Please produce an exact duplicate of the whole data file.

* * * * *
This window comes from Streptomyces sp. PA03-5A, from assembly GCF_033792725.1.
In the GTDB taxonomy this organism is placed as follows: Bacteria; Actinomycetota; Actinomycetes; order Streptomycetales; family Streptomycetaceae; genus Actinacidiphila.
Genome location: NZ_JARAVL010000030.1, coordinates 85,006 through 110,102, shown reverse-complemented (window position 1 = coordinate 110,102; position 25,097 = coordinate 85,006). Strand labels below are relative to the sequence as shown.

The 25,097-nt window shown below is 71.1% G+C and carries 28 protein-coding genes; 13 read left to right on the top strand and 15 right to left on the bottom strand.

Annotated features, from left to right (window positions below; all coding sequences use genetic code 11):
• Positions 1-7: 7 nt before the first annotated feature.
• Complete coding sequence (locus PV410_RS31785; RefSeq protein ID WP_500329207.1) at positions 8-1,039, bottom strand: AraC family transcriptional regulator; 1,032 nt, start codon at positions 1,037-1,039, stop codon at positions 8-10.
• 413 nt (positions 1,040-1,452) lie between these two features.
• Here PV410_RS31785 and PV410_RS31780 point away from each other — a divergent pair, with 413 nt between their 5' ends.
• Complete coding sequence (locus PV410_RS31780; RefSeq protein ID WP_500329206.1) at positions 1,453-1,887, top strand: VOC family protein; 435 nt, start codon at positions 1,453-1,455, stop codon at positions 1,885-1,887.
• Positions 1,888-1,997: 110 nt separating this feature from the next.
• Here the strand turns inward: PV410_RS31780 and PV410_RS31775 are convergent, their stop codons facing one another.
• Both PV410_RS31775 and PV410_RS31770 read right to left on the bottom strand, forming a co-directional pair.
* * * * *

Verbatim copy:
This window comes from Streptomyces sp. PA03-5A, from assembly GCF_033792725.1.
In the GTDB taxonomy this organism is placed as follows: Bacteria; Actinomycetota; Actinomycetes; order Streptomycetales; family Streptomycetaceae; genus Actinacidiphila.
Genome location: NZ_JARAVL010000030.1, coordinates 85,006 through 110,102, shown reverse-complemented (window position 1 = coordinate 110,102; position 25,097 = coordinate 85,006). Strand labels below are relative to the sequence as shown.

The 25,097-nt window shown below is 71.1% G+C and carries 28 protein-coding genes; 13 read left to right on the top strand and 15 right to left on the bottom strand.

Annotated features, from left to right (window positions below; all coding sequences use genetic code 11):
• Positions 1-7: 7 nt before the first annotated feature.
• Complete coding sequence (locus PV410_RS31785; RefSeq protein ID WP_500329207.1) at positions 8-1,039, bottom strand: AraC family transcriptional regulator; 1,032 nt, start codon at positions 1,037-1,039, stop codon at positions 8-10.
• 413 nt (positions 1,040-1,452) lie between these two features.
• Here PV410_RS31785 and PV410_RS31780 point away from each other — a divergent pair, with 413 nt between their 5' ends.
• Complete coding sequence (locus PV410_RS31780; RefSeq protein ID WP_500329206.1) at positions 1,453-1,887, top strand: VOC family protein; 435 nt, start codon at positions 1,453-1,455, stop codon at positions 1,885-1,887.
• Positions 1,888-1,997: 110 nt separating this feature from the next.
• Here the strand turns inward: PV410_RS31780 and PV410_RS31775 are convergent, their stop codons facing one another.
• Both PV410_RS31775 and PV410_RS31770 read right to left on the bottom strand, forming a co-directional pair.